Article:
So, are the amino acids specifically goof for you?  Yes, they are.  In fact, you need them to function properly.  Combinations of amino acids form proteins, which you need.  But the amount of protein in Bragg’s is so small, that it would be very difficult to get your necessary protein from this source alone.

What are amino acids? Amino acids are the chemicals that make up proteins. The human body needs 20 different amino acids to function properly. (source)

Amino acids can be found in protein sources such as meat.  However, this becomes slightly trickier for vegetarians (but not that tricky!).

Proteins are made up of “building blocks” of amino acids.  Think of it like a puzzle with two pieces.  To get a complete protein, you must have both pieces of the puzzle.  Many vegetarian protein sources have one puzzle piece, but do not have the other.  So by eating nuts or beans alone you’re getting only part of the amino acids needed to make a complete protein.

To solve this problem, non-meat eaters need to eat a combination of foods that are complimentary proteins.

Examples:

  • Beans and tortillas.
  • Black beans and rice.
  • Chili and corn bread.
  • Pita bread with humus (source)

It was once thought that you had to eat these combinations at the same meal, but a study done by the American Dietetic Association and Dietitians of Canada showed that our bodies have the ability to combine amino acids to form a complete protein from foods eaten within 24 hours.   So you could eat oats in the morning and beans at lunch and your body would take the amino acids  (the two puzzles pieces) and stick them together to form the complete protein.  Our bodies are smart like that.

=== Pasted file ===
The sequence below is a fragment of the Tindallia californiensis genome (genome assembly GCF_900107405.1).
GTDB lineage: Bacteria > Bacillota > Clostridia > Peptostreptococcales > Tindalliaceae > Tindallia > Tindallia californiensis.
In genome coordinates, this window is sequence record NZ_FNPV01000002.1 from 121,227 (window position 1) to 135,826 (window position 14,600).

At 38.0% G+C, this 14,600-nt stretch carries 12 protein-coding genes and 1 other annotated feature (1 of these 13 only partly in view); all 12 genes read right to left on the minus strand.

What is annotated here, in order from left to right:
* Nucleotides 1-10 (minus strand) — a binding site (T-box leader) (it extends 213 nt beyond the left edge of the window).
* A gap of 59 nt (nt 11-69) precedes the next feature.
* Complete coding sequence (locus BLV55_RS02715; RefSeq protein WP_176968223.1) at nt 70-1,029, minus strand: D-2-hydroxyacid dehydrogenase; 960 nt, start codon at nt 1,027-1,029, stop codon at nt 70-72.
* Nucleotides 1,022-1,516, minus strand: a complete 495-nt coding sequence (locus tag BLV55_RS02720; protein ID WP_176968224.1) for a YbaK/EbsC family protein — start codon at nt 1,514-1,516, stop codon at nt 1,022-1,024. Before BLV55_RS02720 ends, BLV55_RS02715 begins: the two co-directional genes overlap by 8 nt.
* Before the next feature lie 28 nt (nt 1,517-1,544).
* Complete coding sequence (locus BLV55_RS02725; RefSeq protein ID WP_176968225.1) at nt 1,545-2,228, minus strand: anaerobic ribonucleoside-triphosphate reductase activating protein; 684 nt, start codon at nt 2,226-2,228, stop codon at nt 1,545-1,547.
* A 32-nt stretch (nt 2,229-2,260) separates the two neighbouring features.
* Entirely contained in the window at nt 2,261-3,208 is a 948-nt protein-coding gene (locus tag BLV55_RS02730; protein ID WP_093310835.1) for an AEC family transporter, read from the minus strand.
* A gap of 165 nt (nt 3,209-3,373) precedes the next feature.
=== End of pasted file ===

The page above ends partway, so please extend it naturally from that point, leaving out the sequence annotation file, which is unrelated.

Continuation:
Stay tuned for a lunch recap, which just happened to be a meal of complimentary proteins.  🙂

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4 Comments

Filed under Breakfast

4 responses to “Questions answered

  1. Now you’ve got me interested. I thought soy sauce, like tofu, is traditionally made through fermentation. Although I am not surprised that it’s now made through lots of processing. I must investigate!

    • I did a little more research and it looks like traditionally soy sauce is fermented, but now a lot of commercial soy sauces are made from acid hydrolyzed soy protein, which is quicker to make and has a longer shelf life.

  2. GladRascal is OK. Nati has a sensitive stomach too. So much so that he needs to eat every 6 hours- except overnight- or else he vomits. Yup my dog eats 4 meals a day!

  3. Julie

    Aww, I just love sweet little hot dogs 🙂 He’s so cute — glad he’s fine!

    Julie @ Willow Bird Baking
    http://willowbirdbaking.wordpress.com